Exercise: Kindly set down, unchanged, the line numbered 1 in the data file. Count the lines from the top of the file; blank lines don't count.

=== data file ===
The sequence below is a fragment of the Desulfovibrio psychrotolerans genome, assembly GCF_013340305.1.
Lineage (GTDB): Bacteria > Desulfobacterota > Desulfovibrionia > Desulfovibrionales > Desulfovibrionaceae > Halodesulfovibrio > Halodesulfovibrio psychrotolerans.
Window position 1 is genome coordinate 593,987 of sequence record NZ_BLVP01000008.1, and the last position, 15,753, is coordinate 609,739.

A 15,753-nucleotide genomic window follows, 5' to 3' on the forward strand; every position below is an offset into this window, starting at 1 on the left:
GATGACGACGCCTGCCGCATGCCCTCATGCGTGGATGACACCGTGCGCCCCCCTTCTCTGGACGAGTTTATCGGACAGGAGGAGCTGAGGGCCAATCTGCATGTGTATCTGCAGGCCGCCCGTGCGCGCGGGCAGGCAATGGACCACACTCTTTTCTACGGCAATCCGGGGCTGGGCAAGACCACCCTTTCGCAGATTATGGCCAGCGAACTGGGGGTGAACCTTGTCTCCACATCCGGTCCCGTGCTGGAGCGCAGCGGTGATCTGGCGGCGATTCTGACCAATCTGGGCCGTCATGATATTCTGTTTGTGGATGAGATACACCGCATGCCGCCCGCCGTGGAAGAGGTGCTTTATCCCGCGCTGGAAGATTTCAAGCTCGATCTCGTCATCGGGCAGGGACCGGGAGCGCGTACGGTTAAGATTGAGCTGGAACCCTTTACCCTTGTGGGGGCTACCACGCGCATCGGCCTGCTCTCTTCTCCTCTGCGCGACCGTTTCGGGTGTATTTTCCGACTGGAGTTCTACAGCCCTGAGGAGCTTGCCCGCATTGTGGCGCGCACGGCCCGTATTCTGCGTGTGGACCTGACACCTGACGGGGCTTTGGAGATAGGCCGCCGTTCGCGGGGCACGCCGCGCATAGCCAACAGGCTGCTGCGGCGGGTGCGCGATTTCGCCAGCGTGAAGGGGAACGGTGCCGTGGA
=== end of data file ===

The sequence below is a fragment of the Desulfovibrio psychrotolerans genome, assembly GCF_013340305.1.